With close to 1,200 stores in 13 states from Pennsylvania to Florida -- 569 Food Lions populate North Carolina and South Carolina alone -- the Delhaize America-owned chain works closely with store operators and category managers to develop Hispanic-related sets, Arnold said. He added that the chain's hiring of bilingual Spanish cashiers and stockers has been a key to communicating with customers who speak little or no English.
"We're really going after the Hispanic consumer and growing the category of Hispanic food lines," he said, stating his stores' product mix also includes meat cut in a way preferred by the Hispanic customer and cheeses, which are often the focus of product demonstrations.
The day SN visited Food Lion, a manager from Ole Mexican Foods oversaw the sampling of queso blanco, a white cheese described by Arnold as "great melting and versatile" and gaining favor among his non-Hispanic customers. With Thomas' research revealing the importance of cheese in Hispanic cuisine, sampling is an excellent way to cultivate the patronage of this consumer. It's also a great marketing opportunity for retailers, she added, because Hispanics are very willing to experiment with new foods.
White Rose Food, a wholesaler that also owns the trade names Met and Pioneer, and oversees the marketing for those independently owned stores, has catered to the ethnic shopper for the past 30 years. Currently, 121 Met FoodMarkets and 57 Pioneer Supermarkets populate New York City, Westchester, Long Island, and northern North Jersey.
"We're down to neighborhoods," said Jack Zumba, White Rose Food's senior vice president, sales, noting that five Met and Pioneer supermarkets, each with a vastly different concentration of ethnic patrons, all occupy a small area of 12 blocks in New York City's predominantly African-American and Hispanic East Harlem neighborhood.
"We see a cross section of the ethnic base in each store, collectively rather than individually, and then create marketing programs that allow each store to attract and retain particular ethnic shoppers by meeting their needs," he said.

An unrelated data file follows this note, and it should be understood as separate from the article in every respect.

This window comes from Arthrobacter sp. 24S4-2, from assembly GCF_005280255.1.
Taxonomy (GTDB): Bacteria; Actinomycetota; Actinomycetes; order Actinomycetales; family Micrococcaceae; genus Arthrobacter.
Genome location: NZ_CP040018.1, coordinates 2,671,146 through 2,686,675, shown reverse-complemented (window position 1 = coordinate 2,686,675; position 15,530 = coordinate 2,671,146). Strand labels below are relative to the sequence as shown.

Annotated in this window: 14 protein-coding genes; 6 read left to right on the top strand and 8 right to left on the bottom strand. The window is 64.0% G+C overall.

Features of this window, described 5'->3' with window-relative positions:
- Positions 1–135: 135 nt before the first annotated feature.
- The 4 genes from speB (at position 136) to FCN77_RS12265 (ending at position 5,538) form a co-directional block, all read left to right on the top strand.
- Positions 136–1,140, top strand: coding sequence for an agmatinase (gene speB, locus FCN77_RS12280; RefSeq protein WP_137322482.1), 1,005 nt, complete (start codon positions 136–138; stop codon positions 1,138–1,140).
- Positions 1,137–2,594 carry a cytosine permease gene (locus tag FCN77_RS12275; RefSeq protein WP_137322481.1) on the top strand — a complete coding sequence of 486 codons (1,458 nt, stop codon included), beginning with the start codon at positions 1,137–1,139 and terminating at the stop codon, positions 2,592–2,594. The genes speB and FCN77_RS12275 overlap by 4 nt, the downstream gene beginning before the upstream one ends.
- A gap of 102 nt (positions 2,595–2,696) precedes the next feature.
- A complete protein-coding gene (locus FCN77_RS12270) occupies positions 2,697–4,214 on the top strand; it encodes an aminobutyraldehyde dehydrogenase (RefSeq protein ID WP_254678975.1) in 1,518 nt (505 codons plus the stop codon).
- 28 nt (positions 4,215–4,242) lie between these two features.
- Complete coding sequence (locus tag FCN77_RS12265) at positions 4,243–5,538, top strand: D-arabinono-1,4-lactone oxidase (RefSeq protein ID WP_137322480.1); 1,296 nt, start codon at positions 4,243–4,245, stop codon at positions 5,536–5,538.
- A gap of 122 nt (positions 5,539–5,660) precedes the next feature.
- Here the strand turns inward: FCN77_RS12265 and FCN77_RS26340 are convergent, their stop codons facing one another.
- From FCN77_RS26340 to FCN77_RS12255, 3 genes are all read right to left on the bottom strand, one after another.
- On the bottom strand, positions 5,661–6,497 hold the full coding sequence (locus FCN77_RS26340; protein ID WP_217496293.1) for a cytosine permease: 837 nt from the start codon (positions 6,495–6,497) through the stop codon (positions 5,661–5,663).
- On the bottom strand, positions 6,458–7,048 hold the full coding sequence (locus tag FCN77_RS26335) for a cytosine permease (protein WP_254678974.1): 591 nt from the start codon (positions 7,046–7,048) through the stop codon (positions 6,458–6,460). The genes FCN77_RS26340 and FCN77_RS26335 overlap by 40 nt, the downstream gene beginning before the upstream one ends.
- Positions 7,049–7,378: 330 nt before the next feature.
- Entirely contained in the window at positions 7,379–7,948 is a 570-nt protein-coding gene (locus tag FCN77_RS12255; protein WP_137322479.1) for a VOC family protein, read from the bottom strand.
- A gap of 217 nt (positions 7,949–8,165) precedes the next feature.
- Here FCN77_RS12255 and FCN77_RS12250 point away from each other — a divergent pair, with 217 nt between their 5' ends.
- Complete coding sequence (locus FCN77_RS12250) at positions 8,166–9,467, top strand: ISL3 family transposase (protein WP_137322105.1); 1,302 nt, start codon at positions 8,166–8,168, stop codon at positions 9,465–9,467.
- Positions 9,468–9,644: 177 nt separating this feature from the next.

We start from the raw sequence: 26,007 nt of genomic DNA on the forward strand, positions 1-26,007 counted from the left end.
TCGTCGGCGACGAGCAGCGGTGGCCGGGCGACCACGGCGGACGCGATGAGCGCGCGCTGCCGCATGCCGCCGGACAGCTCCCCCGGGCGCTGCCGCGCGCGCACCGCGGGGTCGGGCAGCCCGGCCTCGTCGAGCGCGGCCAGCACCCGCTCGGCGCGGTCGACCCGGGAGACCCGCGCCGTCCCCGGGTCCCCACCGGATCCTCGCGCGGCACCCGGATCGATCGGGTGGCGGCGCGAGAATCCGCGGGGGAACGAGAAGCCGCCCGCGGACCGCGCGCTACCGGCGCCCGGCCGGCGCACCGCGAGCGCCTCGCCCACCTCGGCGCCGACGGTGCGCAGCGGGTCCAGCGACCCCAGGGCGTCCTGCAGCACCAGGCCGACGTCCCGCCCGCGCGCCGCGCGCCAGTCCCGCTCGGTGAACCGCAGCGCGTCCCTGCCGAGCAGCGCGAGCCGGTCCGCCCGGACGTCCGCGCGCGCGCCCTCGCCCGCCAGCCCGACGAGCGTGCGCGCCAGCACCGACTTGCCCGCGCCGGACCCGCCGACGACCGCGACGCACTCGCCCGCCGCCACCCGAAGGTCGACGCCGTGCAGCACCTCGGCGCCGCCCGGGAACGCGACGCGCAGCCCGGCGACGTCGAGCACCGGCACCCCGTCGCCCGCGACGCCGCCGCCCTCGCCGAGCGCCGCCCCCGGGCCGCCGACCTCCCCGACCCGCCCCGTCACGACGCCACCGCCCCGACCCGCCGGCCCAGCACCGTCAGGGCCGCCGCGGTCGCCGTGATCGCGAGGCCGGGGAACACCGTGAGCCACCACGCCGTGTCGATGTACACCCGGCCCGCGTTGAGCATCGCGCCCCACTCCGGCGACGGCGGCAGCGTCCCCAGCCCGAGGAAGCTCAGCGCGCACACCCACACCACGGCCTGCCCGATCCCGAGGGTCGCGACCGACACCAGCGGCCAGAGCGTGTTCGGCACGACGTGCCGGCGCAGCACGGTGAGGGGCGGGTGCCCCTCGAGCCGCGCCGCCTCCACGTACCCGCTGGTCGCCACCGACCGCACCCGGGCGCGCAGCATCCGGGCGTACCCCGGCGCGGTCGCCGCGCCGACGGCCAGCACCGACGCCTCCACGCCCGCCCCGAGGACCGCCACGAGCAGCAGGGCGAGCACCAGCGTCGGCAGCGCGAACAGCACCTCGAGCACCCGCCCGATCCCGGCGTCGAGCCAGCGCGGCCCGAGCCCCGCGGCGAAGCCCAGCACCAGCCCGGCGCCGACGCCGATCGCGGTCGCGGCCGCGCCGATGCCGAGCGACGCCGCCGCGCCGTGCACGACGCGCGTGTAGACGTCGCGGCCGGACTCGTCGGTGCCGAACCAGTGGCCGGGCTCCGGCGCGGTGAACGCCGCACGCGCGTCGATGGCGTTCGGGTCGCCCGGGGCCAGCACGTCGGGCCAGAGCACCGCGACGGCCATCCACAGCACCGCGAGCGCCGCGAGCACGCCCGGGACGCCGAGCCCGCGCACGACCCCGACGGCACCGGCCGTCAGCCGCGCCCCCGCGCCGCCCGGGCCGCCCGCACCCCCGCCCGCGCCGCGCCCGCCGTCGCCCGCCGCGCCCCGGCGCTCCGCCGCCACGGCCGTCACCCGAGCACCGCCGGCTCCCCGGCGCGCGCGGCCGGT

Zumba noted the "very collaborative" relationship among his retailers, supplier and vendor.
"As new ethnic groups are identified, our vendors begin telling us about certain products and we pass along that information to our retailers," he said.
White Rose's motivation to maintain the financial health of those stores -- which use White Rose Food as their primary wholesaler -- is strong, since increased store sales mean more profits. It's no accident, therefore, that the topic of the company's fifth annual, three-day educational seminar, held in the Dominican Republic, was how to market to the ethnic consumer. Attendees included retailer owners and operators, food brokers and manufacturers, all of whom participated in a three-session discussion entitled "Do We Really Know Who Our Customer Is?"
Another seminar, "Let's Get to the Meat of the Matter" -- which focused on the different array of meats and meat cuts that appeal to Mexican, Colombian, Brazilian, Central American and West Indian consumers -- was "an eye-opener to the participants," said Zumba.
"Many of the attendees didn't realize the extent of the offerings and the nuances of preferences by certain groups," he said.
Thomas' research noted that in the Hispanic community, the butcher is "revered" and that retailers should be aware of this important relationship.
White Rose, a division of Carteret, N.J.-based Di Giorgio Corp., is also avidly pursuing the Mexican consumer with great "resolve," according to Zumba, who noted that ethnic group's regional diversity with respect to culinary tradition.
So great is White Rose's commitment to developing a Mexican consumer base that it's planning to visit supermarkets in Houston and Mexico -- along with visits within the Mexican community -- with retail operators in tow to get an accurate read on how to implement a more effective program for Met and Pioneer.
"The retailers want to see it for themselves," Zumba said.
Met and Pioneer stores integrate ethnic products with the conventional. Designating a corner or alcove for ethnic products is, according to Zumba, "weak merchandising," since many customers often buy from that area only, without shopping the entire store. However, Thomas' research shows that more than half of the ethnic consumers lacking English-language skills preferred Hispanic products to be located in one area.
Although Zumba noted that many Met and Pioneer supermarkets have Latino ownership, marketing success really depends on how proactive each proprietor is, regardless of whether he is of the same cultural heritage of the consumer he wishes to attract. Customized service, then, is key -- from providing food demonstrations to getting products specifically requested by the customer.
"Carry these products, or someone else will," Zumba said.
But Thomas also underscored the importance of appealing not only to Hispanics' desire for a particular product, but to their spirit, by creating a social atmosphere, offering free coffee, having Spanish-speaking employees, and playing Hispanic holiday-linked music.
"Make an environment for social interaction with Hispanic consumers," Thomas advises retailers. "A lot depends on the personal touch, like providing a place for them to sit. They consider going to the supermarket to be a family outing."